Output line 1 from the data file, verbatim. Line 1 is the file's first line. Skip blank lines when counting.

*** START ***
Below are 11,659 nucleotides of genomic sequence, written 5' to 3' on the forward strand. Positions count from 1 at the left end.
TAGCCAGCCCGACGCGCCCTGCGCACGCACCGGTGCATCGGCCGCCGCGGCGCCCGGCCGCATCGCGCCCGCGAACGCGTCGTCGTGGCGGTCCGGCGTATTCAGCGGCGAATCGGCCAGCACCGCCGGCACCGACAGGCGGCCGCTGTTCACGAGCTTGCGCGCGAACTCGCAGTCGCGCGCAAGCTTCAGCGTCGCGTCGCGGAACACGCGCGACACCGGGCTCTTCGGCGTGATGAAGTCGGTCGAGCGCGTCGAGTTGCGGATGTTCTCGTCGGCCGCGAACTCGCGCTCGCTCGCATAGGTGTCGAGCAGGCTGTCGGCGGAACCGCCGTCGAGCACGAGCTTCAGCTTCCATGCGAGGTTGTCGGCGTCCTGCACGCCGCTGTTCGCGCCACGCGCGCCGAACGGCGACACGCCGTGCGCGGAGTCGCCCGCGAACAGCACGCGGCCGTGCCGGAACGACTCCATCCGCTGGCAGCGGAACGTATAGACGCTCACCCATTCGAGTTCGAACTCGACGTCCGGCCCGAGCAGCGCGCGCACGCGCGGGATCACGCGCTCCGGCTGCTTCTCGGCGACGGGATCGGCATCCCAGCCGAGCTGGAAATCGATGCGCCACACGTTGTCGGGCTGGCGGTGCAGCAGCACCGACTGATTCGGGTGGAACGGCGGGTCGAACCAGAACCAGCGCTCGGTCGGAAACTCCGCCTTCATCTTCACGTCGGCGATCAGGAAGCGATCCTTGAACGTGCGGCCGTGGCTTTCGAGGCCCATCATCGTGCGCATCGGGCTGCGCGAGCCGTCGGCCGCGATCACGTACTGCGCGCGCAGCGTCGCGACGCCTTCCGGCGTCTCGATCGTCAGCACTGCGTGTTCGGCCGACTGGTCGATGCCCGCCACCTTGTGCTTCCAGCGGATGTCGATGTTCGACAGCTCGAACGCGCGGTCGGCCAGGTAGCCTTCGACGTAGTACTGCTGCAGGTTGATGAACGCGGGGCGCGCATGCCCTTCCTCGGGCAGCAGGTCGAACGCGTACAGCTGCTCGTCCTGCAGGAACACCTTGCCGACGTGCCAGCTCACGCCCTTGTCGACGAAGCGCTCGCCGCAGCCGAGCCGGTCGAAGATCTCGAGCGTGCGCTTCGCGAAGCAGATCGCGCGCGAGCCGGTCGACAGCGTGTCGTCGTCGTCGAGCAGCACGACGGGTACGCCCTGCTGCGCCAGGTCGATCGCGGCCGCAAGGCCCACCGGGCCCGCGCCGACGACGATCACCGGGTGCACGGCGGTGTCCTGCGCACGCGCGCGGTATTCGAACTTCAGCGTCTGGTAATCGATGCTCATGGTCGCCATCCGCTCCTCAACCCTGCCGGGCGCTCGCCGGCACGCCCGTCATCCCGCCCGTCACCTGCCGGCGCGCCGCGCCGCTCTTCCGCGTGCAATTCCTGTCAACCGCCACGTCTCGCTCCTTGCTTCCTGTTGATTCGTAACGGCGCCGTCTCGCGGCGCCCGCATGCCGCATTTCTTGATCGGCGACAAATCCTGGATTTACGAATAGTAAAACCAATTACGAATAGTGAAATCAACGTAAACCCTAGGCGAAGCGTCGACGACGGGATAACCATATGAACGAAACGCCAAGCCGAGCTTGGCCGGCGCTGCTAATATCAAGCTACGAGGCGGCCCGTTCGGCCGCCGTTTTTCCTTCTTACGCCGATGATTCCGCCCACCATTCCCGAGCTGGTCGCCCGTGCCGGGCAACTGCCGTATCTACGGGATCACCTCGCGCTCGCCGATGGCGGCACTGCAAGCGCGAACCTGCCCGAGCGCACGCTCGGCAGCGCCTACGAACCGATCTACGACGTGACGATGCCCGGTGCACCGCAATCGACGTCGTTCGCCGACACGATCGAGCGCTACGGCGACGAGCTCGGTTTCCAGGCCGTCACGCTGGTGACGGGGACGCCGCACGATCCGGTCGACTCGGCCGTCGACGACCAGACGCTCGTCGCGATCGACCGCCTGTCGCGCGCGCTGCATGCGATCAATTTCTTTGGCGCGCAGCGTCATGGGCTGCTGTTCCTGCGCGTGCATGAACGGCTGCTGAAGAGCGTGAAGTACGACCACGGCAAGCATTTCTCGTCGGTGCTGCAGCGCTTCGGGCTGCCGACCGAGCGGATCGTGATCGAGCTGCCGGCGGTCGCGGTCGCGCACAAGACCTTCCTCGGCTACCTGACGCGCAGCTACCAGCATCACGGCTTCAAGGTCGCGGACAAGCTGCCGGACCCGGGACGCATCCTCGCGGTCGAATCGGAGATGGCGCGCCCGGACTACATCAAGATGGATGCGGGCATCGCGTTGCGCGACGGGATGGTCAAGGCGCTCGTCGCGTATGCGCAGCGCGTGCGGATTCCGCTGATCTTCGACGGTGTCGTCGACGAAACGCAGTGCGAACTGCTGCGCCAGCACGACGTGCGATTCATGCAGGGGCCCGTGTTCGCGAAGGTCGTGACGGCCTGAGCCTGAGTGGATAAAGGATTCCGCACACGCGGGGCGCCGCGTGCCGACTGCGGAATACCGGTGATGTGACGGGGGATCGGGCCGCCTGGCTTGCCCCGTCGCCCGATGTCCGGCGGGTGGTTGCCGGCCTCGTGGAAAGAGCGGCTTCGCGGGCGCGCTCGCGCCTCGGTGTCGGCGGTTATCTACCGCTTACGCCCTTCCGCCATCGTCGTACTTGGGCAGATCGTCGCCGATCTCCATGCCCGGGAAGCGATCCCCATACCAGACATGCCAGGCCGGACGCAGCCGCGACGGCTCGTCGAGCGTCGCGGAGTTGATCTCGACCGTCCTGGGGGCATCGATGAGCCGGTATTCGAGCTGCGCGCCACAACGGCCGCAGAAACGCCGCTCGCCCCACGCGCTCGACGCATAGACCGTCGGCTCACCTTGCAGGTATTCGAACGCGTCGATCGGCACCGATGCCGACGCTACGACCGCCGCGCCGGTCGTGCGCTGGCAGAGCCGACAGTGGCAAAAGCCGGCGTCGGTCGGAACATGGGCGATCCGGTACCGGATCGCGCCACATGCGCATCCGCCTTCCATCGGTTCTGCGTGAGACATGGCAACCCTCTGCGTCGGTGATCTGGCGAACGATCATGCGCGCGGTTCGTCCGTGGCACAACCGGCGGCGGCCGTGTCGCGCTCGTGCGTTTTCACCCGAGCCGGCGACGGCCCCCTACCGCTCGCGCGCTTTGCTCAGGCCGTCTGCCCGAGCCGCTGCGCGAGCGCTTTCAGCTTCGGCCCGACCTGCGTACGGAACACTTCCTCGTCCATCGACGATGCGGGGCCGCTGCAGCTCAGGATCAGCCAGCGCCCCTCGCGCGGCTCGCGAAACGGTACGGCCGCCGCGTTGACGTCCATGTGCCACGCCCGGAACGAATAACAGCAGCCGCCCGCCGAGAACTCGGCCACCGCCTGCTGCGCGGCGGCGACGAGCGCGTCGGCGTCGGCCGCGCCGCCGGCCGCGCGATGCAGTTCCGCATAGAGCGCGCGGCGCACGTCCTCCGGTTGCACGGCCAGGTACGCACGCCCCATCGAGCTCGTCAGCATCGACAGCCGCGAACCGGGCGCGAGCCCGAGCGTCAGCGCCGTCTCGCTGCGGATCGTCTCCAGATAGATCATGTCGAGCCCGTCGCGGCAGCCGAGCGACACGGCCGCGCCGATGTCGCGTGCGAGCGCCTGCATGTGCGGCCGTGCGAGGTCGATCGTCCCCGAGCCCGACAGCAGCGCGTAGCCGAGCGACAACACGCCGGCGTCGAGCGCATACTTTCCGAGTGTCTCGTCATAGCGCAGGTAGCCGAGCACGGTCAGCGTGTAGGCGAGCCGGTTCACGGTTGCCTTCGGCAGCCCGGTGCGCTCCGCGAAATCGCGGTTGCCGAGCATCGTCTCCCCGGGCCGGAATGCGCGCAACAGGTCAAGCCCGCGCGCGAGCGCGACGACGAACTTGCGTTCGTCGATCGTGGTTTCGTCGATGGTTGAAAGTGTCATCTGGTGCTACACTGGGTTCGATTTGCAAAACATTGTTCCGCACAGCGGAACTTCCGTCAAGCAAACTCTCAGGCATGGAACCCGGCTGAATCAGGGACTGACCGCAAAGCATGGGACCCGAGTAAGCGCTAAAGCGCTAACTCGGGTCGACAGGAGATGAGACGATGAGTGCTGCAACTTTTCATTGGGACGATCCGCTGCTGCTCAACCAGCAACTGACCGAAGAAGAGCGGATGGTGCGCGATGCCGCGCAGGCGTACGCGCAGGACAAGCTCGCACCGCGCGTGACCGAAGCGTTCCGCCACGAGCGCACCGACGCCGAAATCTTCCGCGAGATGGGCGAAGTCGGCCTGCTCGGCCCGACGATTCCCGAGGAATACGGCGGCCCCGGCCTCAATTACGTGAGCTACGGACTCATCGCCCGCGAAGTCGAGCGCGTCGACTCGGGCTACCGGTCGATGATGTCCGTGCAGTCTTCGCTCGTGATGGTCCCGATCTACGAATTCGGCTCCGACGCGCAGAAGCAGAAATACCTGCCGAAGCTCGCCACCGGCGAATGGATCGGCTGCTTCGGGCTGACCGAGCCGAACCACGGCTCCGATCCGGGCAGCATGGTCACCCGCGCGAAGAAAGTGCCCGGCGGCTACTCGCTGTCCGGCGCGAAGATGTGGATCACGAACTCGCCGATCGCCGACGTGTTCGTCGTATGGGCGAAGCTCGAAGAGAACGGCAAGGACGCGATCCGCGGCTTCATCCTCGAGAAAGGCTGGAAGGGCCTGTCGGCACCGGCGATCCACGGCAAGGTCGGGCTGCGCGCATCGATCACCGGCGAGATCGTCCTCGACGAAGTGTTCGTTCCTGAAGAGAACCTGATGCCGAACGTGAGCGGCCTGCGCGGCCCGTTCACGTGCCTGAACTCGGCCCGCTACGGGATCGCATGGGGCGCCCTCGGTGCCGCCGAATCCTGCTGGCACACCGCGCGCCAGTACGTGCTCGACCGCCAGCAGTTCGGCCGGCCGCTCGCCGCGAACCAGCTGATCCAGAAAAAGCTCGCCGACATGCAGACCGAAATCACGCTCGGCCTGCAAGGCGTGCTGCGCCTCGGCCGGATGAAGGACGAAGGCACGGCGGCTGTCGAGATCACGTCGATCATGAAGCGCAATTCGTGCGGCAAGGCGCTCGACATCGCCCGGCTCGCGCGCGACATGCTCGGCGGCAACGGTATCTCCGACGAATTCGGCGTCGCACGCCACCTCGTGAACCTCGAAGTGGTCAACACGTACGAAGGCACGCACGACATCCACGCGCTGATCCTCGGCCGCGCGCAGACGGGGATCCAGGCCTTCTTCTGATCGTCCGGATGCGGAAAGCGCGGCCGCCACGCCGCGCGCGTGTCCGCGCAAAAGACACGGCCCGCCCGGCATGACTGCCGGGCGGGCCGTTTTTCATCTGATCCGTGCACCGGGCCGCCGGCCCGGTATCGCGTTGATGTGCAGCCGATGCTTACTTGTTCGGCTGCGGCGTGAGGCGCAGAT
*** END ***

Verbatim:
Below are 11,659 nucleotides of genomic sequence, written 5' to 3' on the forward strand. Positions count from 1 at the left end.